Saturday, November 29, 2008

Monergism & regeneration


I lifted the above words off of the Flounders' blog, but you can find similar terminology in most all of the so-called "Reformed" blogs, websites, and theological writings which deal with the New Birth.

The term simply refers to God's efficient power as the source of whatever is done. But just as the Pedobaptist "Reformed" sources have their own peculiar ideas about the "mode" and "subjects" of baptism, they likewise have a rather peculiar conception of "monergism."

Unfortunately, it seems that most of those who use the term in our time are simply repeating what they have read on the Internet or in materials by writers such as James White, R. C. Sproul, and similar Hybrid Calvinists.

In the modern "Reformed" circles, especially on the Internet, "monergism" is perhaps universally used in reference to the Hybrid Calvinist phantasmagoria that regeneration or the New Birth is accomplished by a "direct operation" of the Holy Spirit which allegedly
"PRECEDES" and is enacted WITHOUT the use of the instrumentality of the Gospel or Word of God as the means in the "begetting" of the lost sinner -- often referred to as "regeneration precedes faith."

The fact is, however, God's efficient power is the source of everything that exists and of everything which is sustained in its existence -- including the New Birth -- but NEVER apart from instrumental means. God never "works" apart from some type of means by which His power functions and is channeled.

When we use the term "monergism" -- especially in regard to the New Birth -- it is important to emphasize that while ALL of the efficient power in the New Birth is of the Spirit, He does not work apart from instrumentality, and this instrument is the Word of His power.

Paul, for example, said he was "made all things to all men, that I might BY ALL MEANS save some" (1 Cor. 9:22). Paul taught that by his preaching sinners were "begotten through the Gospel" (1 Cor. 4:15).

The Lord does not simply reach out and give a New Birth to a person without the use of the instrumental means of His Word. The Gospel is the power of God unto salvation (Romans 1:16); it is the means of calling men to Christ (2 Thess. 2:14). This Gospel comes not "in Word only," but in the power of the Holy Spirit (1 Thess. 1:5) whose "Sword" is the Word of God (Eph. 6:17). It is the Spirit who quickens by means of the Word (John 6:63). He "draws" men, but not without instrumentality.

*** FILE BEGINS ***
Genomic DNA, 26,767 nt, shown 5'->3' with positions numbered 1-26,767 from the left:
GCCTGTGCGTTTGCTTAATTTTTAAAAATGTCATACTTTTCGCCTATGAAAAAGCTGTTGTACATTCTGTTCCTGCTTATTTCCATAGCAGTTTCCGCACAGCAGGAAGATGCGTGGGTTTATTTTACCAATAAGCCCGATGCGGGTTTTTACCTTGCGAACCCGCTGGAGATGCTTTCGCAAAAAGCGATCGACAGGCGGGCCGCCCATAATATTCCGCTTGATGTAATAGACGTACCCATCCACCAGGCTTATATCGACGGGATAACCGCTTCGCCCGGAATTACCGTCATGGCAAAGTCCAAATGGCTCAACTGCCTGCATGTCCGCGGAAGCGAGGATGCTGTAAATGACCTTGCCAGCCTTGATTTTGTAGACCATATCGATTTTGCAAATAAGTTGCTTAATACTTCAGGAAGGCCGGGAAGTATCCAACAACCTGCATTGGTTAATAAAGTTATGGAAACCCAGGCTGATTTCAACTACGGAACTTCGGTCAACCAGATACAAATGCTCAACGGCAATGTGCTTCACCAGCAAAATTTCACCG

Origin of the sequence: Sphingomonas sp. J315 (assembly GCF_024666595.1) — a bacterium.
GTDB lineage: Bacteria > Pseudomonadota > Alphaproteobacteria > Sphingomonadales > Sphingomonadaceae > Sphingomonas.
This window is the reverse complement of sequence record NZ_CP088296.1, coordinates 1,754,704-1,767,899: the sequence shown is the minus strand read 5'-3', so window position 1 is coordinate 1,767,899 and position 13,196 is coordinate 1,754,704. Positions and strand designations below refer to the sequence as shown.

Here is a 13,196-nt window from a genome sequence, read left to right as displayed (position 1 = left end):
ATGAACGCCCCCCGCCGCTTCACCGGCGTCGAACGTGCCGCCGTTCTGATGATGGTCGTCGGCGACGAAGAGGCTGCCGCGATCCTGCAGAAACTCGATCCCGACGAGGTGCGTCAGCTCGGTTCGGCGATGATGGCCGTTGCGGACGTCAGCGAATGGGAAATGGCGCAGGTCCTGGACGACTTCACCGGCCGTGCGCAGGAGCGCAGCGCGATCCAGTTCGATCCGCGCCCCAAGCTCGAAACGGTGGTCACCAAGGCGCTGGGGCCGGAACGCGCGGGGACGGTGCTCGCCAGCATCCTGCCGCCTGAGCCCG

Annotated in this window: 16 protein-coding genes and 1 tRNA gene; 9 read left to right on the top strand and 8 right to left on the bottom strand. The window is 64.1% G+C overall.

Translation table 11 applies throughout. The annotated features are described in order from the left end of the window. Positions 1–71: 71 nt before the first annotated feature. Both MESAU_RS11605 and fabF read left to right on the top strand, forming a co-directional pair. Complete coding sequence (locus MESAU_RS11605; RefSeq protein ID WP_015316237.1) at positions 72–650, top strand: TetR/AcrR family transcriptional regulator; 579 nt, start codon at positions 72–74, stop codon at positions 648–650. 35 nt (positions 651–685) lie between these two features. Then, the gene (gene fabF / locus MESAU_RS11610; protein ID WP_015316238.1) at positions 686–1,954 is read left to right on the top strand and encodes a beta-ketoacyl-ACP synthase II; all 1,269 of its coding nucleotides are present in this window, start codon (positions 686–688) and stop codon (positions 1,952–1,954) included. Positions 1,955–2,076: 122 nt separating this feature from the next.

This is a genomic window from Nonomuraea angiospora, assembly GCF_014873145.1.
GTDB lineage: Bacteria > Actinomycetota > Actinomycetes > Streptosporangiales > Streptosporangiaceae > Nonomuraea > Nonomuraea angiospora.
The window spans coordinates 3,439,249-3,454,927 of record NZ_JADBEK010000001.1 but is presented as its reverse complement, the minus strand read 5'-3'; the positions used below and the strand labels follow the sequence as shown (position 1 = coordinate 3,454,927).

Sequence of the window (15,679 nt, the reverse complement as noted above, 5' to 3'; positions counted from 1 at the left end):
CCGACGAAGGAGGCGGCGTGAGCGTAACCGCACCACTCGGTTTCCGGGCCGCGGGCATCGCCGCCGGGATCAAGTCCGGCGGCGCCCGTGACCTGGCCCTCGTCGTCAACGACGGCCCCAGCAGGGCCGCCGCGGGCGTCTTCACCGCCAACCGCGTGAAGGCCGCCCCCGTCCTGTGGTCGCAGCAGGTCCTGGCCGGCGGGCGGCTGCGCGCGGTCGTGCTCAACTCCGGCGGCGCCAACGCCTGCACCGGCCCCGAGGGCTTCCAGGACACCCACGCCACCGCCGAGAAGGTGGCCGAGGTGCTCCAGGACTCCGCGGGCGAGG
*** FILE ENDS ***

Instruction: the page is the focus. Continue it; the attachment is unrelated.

So far as we know, there has never been a soul who was born again apart from the instrumental means of the Word of God being blessed by the Holy Spirit.

God created this world by the instrumentality of His Word: "He spake, and it was done" (Psalm 33:9). The winds and the waters obey Him (Luke 8:25). And it is by, with, or through the Word that men are born again. It is not a "direct operation" apart from the instrumentality of the Word of God.

As the Puritan Stephen Charnock (1628-1680) says in his great work on this subject --
That the gospel is the instrument whereby God brings the soul forth in a new birth . . . The gospel is this instrument. . . . It is therefore a necessary instrument. . . . So according to the method God has set of men's actions, it is necessary that this regeneration should be by some word as an instrument, for God has given understanding and will to man. We cannot understand anything, or will anything, but what is proposed to us by some external object; as our eye can see nothing but what is without us, our hand take nothing but what is without us, so it is necessary that God by the word should set before us those things which our understandings may apprehend, and our wills embrace. . . . It is necessary the revelation of this gospel we have should be made. There is a necessity of some revelation, for no man can see that which is not visible, or hear that which has no sound, or know that which is not declared.
There is also a necessity of the revelation of this gospel, since faith is a great part of this work. How can any man believe that God is good in Christ, without knowing that he has so declared himself? Since the Spirit takes of Christ's, and shows it to us, there must be a revelation of Christ, and the goodness of God in Christ, before we can believe.

Though the manner of this revelation may be different, and the Spirit may renew in an extraordinary manner, yet this is the instrument whereby all spiritual begettings are wrought; the manner may be by visions, dreams, by reading or hearing, yet still it is the gospel which is revealed; the matter revealed is the same, though the formal revelation or manner may be different.

Paul's regeneration was by a vision, for at that vision of the light, and that voice of Christ, I suppose him to be renewed, because of that full resignation of his will to Christ, Acts ix. 6, yet the matter of the revelation was the same, that Christ was the Messiah, for so Paul understands it, in giving him the title of Lord. Though God may communicate himself without the written word to some that have it not, yet according to his appointment, not without a revelation of what is in that word.
>> (End of excerpt]

It is at this point that modern "Reformed" Hybrid Calvinism has departed from the 17th century Puritans such as Charnock, and even from the Canons of Dort and the Westminster Confession of Faith. It was this theory that became the foundation of anti-missionary "Hardshellism" (Primitive Baptist Church) in the 1800s.

By divorcing the Word from the Spirit as His instrumental means in regeneration, they have a theory which is somewhat similar to the theory of some who allege that there is "direct revelation" received from the Spirit apart from, or in addition to, the Word of God.


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